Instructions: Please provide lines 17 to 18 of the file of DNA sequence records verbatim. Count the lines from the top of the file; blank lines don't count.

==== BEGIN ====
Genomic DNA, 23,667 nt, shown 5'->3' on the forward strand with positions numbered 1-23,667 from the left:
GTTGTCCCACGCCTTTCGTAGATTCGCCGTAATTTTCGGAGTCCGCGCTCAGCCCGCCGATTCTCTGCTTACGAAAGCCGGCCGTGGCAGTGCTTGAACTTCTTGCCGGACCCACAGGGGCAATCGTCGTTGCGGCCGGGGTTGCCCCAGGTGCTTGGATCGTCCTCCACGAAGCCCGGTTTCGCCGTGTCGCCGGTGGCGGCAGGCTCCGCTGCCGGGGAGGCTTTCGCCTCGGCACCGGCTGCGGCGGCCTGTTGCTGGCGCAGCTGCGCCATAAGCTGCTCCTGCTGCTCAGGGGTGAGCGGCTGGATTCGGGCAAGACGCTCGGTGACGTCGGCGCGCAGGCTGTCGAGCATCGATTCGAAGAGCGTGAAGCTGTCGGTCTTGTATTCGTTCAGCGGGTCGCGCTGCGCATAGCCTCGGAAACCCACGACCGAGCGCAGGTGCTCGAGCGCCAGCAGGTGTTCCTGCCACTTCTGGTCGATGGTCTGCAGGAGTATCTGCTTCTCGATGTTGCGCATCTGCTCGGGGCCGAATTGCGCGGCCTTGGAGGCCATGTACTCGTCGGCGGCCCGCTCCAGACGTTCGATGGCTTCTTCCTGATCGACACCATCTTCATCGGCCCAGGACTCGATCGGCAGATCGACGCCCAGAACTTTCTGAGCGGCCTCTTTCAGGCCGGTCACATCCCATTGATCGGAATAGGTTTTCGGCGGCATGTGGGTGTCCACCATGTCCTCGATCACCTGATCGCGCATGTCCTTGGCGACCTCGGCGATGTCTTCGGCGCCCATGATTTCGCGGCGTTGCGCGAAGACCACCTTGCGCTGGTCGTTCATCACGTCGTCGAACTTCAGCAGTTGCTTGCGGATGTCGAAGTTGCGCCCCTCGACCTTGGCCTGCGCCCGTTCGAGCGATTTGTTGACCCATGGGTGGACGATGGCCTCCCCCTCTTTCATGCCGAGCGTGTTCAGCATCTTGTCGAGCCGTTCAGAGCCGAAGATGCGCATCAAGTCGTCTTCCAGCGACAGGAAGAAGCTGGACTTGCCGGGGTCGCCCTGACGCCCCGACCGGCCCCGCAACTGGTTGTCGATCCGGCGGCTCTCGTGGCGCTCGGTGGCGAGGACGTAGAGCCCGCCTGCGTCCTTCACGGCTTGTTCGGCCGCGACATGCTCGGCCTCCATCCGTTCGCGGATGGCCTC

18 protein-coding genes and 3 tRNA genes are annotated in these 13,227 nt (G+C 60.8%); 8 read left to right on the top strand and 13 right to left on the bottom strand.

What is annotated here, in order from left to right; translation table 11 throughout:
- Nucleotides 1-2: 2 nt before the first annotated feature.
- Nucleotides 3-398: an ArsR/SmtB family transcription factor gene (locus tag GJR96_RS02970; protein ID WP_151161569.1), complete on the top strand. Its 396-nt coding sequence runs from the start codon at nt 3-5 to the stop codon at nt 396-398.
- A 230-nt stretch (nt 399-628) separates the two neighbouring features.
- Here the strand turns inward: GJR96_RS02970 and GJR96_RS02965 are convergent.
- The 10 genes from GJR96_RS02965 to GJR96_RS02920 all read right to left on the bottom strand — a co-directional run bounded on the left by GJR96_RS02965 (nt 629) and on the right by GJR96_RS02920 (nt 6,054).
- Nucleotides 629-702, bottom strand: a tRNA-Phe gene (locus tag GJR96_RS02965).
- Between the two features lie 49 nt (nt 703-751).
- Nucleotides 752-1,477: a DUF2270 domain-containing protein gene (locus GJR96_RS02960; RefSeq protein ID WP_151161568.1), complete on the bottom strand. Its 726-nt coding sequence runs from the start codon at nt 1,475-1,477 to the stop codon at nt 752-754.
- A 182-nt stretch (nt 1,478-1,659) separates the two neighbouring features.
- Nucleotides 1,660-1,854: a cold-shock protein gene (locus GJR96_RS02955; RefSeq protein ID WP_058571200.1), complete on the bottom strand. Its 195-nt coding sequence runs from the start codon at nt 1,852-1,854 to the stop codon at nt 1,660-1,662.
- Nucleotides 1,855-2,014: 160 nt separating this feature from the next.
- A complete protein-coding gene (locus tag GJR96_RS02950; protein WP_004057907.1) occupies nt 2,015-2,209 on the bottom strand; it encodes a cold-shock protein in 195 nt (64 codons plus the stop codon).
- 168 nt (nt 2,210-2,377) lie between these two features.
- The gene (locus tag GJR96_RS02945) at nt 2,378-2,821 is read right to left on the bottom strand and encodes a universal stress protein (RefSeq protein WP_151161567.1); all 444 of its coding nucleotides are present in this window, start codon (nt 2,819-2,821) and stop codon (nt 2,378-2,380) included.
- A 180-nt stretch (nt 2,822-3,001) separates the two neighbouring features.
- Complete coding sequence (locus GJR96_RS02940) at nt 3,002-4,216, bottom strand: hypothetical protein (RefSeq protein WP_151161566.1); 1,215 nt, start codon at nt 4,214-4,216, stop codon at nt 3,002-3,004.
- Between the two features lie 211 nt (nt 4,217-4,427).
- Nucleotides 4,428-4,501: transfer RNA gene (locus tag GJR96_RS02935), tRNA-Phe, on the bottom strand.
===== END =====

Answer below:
- 168 nt (nt 2,210-2,377) lie between these two features.
- The gene (locus tag GJR96_RS02945) at nt 2,378-2,821 is read right to left on the bottom strand and encodes a universal stress protein (RefSeq protein WP_151161567.1); all 444 of its coding nucleotides are present in this window, start codon (nt 2,819-2,821) and stop codon (nt 2,378-2,380) included.